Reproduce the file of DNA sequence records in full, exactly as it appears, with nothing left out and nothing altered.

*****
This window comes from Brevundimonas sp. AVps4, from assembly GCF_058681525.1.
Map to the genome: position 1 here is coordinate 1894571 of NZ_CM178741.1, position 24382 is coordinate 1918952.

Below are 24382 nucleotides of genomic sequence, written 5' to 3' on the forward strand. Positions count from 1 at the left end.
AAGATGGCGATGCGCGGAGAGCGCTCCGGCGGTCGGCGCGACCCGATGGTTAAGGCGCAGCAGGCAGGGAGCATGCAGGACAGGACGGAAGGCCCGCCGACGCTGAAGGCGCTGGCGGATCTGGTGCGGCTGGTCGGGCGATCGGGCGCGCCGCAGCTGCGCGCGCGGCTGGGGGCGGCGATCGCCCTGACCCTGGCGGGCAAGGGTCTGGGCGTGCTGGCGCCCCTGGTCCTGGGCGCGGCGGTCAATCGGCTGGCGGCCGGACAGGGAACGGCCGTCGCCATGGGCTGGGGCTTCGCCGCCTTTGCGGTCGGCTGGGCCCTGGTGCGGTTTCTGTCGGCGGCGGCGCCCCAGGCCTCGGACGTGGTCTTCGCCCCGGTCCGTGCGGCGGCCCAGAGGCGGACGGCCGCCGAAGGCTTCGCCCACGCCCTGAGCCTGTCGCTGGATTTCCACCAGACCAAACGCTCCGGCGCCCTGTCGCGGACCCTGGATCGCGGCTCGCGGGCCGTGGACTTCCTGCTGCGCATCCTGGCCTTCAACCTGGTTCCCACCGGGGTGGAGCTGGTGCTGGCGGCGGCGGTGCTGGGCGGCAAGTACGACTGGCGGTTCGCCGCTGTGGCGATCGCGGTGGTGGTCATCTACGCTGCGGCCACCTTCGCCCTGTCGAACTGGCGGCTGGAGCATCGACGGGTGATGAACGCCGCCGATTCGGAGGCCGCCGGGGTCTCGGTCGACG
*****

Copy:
This window comes from Brevundimonas sp. AVps4, from assembly GCF_058681525.1.
Map to the genome: position 1 here is coordinate 1894571 of NZ_CM178741.1, position 24382 is coordinate 1918952.

Below are 24382 nucleotides of genomic sequence, written 5' to 3' on the forward strand. Positions count from 1 at the left end.
AAGATGGCGATGCGCGGAGAGCGCTCCGGCGGTCGGCGCGACCCGATGGTTAAGGCGCAGCAGGCAGGGAGCATGCAGGACAGGACGGAAGGCCCGCCGACGCTGAAGGCGCTGGCGGATCTGGTGCGGCTGGTCGGGCGATCGGGCGCGCCGCAGCTGCGCGCGCGGCTGGGGGCGGCGATCGCCCTGACCCTGGCGGGCAAGGGTCTGGGCGTGCTGGCGCCCCTGGTCCTGGGCGCGGCGGTCAATCGGCTGGCGGCCGGACAGGGAACGGCCGTCGCCATGGGCTGGGGCTTCGCCGCCTTTGCGGTCGGCTGGGCCCTGGTGCGGTTTCTGTCGGCGGCGGCGCCCCAGGCCTCGGACGTGGTCTTCGCCCCGGTCCGTGCGGCGGCCCAGAGGCGGACGGCCGCCGAAGGCTTCGCCCACGCCCTGAGCCTGTCGCTGGATTTCCACCAGACCAAACGCTCCGGCGCCCTGTCGCGGACCCTGGATCGCGGCTCGCGGGCCGTGGACTTCCTGCTGCGCATCCTGGCCTTCAACCTGGTTCCCACCGGGGTGGAGCTGGTGCTGGCGGCGGCGGTGCTGGGCGGCAAGTACGACTGGCGGTTCGCCGCTGTGGCGATCGCGGTGGTGGTCATCTACGCTGCGGCCACCTTCGCCCTGTCGAACTGGCGGCTGGAGCATCGACGGGTGATGAACGCCGCCGATTCGGAGGCCGCCGGGGTCTCGGTCGACG